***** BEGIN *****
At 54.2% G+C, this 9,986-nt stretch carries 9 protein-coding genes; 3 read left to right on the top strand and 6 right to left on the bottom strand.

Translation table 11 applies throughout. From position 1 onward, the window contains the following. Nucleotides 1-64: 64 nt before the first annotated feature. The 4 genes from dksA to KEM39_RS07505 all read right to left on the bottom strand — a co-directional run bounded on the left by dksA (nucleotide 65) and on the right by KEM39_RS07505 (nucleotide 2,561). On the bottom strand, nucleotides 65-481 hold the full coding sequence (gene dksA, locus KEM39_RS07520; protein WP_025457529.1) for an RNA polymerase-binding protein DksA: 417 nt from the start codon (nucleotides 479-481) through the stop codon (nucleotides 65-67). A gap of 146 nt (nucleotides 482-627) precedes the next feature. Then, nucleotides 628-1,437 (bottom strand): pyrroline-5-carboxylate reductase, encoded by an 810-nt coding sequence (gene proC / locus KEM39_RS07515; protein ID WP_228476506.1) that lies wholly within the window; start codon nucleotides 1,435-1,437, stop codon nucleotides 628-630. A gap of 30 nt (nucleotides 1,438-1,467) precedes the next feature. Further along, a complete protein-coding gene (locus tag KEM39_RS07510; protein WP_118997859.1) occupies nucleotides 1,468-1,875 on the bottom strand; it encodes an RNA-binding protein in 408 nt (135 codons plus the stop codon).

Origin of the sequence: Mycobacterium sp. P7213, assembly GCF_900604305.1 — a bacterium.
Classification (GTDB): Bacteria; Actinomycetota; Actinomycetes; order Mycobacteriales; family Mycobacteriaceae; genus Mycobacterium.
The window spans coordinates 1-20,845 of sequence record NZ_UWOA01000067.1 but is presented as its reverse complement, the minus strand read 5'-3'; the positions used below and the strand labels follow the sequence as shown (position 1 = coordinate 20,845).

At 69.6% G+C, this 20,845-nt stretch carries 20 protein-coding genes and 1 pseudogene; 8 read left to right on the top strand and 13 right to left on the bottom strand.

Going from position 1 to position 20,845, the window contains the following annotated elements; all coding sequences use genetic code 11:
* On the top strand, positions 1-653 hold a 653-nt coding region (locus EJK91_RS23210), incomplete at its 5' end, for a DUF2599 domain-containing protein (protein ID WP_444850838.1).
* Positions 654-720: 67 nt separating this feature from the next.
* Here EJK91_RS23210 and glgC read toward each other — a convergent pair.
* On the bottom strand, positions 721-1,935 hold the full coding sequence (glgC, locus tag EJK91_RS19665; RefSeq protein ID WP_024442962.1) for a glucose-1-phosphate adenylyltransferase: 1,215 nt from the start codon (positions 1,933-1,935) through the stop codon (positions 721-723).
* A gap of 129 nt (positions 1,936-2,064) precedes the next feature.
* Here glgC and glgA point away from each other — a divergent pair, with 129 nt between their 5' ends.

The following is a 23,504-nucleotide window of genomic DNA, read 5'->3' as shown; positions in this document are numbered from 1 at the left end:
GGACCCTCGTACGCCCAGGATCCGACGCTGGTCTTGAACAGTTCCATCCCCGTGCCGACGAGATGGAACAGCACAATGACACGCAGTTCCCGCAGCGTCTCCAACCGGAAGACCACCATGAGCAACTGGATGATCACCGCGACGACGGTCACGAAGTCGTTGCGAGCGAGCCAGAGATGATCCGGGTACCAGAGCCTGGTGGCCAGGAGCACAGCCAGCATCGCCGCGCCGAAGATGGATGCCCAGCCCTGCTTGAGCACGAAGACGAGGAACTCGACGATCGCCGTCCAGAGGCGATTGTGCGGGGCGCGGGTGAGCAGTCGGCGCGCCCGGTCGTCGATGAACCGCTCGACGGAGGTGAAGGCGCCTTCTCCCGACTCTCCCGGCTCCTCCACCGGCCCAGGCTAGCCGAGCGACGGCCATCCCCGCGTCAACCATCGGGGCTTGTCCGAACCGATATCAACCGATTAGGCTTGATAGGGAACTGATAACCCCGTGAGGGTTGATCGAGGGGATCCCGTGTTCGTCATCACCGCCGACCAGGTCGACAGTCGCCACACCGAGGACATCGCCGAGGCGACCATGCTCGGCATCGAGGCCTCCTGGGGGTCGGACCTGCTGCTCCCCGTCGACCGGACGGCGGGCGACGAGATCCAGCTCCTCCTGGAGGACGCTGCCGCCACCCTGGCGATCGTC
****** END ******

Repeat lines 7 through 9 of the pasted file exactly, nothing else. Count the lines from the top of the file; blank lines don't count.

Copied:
Going from position 1 to position 20,845, the window contains the following annotated elements; all coding sequences use genetic code 11:
* On the top strand, positions 1-653 hold a 653-nt coding region (locus EJK91_RS23210), incomplete at its 5' end, for a DUF2599 domain-containing protein (protein ID WP_444850838.1).
* Positions 654-720: 67 nt separating this feature from the next.